ECF: Well the community obviously has a lot to offer simply on the technical front. I’ve certainly been to my share of Passive House conferences and worked with great people. At MH we have our own Passive House team with Prudence Ferreira and the gang that is just a wealth of knowledge and resources.
But on the other hand, going to a Passive House conference for a newbie can be pretty intimidating, right? You’re talking about blower door tests and CFMs and EUI and all these new languages they need to learn. And I think we all fall prey to making it into this hipster club of technocrats.
We should always be mindful of how to expand the circle. How do we widen it? How do we get more people to speak our language? How do we get to the place where the Passive House conference becomes the must-attend event of the year for people like developers or financial people or even end-users, so it’s not just this club of people that are comparing their numbers to each other. That’s great and you know I love it. I have a joke about it that I’m going to share at the conference. Hopefully it will do well with the audience. You never know.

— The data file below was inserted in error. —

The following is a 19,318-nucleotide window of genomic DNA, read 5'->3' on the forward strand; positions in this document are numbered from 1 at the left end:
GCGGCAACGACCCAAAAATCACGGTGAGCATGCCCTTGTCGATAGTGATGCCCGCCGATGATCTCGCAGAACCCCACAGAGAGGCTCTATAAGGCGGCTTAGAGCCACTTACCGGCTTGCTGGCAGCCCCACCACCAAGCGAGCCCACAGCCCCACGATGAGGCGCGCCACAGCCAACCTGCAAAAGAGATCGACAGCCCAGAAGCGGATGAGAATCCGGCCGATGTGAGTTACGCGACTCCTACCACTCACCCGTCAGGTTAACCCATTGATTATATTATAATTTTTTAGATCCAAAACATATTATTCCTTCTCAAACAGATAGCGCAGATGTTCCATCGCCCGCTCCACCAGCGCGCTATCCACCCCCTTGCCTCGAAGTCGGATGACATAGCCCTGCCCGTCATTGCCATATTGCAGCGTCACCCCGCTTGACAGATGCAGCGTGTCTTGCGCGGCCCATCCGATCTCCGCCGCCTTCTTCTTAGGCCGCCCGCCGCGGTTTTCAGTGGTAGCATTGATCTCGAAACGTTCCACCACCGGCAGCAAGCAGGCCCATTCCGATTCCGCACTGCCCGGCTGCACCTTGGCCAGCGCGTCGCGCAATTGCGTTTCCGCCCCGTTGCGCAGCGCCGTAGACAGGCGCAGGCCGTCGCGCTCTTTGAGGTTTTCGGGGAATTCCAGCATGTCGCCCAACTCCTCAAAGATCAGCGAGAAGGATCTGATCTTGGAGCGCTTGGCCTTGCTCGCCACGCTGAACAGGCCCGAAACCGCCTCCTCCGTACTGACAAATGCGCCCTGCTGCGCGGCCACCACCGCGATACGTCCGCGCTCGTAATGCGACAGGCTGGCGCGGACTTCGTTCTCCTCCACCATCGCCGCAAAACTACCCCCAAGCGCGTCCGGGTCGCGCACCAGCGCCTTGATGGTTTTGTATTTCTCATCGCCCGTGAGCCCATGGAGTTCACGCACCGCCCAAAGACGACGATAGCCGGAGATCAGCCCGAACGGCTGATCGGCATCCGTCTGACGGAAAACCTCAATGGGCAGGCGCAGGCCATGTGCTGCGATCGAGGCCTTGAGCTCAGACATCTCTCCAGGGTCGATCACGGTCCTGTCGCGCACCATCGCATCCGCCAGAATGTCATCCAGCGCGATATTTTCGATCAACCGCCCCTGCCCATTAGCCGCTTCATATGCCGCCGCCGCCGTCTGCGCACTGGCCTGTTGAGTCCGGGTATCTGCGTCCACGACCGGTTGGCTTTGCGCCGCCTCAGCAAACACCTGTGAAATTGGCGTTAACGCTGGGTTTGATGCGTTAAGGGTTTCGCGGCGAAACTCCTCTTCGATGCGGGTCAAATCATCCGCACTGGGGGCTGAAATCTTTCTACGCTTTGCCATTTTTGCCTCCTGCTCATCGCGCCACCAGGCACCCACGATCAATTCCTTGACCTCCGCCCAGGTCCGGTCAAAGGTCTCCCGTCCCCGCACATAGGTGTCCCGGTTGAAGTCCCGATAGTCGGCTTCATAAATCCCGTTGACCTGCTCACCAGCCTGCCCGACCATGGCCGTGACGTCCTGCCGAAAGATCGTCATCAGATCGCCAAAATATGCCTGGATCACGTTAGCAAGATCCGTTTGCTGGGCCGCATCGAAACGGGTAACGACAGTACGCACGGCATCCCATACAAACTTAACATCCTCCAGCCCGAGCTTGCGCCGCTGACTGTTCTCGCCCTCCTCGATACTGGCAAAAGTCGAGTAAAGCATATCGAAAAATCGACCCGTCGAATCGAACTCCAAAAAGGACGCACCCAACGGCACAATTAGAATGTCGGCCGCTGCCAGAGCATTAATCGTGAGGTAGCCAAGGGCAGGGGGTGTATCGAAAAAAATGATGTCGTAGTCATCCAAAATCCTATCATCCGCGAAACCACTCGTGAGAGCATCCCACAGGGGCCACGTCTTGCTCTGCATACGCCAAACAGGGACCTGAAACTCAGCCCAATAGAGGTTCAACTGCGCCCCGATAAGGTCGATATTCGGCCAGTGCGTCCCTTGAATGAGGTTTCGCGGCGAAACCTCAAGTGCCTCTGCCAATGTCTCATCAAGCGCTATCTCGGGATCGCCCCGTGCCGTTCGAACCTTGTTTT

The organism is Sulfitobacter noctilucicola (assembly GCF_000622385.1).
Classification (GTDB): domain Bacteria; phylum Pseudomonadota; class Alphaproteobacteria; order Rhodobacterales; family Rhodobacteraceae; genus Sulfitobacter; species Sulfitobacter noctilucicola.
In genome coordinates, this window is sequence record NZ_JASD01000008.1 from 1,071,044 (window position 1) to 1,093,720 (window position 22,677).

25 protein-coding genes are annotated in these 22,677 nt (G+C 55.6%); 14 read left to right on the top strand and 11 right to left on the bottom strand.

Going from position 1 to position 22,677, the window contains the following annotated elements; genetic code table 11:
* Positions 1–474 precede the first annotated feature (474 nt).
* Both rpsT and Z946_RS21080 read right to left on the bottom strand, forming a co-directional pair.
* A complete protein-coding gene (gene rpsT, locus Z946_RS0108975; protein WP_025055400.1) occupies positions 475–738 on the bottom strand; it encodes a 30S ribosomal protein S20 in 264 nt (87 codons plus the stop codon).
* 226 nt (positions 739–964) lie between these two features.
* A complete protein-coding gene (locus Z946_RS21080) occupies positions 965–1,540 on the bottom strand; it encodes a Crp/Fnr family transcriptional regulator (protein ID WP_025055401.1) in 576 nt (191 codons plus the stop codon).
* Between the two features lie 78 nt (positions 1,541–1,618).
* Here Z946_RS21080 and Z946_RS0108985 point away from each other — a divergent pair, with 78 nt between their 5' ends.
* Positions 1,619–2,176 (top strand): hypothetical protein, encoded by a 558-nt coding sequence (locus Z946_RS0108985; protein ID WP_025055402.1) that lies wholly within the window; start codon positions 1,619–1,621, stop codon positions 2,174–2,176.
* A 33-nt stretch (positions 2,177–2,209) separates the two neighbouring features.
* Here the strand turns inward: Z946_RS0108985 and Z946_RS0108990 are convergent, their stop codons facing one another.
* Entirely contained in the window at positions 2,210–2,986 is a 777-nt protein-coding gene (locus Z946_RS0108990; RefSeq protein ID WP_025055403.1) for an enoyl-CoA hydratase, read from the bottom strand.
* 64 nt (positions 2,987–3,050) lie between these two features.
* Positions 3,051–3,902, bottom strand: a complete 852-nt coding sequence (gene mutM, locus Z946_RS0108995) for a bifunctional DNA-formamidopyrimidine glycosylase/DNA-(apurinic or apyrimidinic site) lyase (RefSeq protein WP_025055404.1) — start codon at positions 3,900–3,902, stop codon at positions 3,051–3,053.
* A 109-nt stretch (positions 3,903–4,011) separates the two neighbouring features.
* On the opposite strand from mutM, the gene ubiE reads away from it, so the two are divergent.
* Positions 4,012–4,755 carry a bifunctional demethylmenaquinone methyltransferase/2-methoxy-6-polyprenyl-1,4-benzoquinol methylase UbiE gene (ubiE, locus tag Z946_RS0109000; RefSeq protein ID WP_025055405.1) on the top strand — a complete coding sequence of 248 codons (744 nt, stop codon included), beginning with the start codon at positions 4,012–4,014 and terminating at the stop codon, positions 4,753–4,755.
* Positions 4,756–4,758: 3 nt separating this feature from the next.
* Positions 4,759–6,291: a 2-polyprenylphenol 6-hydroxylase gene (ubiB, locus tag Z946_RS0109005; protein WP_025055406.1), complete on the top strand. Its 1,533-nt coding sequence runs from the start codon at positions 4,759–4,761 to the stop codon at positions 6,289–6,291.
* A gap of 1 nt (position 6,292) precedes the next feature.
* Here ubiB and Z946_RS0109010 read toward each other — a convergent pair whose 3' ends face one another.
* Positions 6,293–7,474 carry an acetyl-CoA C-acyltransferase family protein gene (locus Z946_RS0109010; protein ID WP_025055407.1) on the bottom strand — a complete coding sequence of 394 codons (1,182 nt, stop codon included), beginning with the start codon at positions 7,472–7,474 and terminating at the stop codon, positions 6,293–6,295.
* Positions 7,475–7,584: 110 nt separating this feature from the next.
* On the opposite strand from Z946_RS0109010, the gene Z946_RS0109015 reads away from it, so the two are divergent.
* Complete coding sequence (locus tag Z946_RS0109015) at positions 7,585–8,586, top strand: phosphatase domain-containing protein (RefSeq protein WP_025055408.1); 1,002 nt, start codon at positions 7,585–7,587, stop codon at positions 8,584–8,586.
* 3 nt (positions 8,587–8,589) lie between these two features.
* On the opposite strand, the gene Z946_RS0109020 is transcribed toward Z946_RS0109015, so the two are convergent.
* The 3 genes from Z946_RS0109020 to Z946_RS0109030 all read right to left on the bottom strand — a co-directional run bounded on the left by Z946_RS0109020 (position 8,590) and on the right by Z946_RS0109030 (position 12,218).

ZS: Absolutely. Is there anything else that you want to communicate to the community before the conference?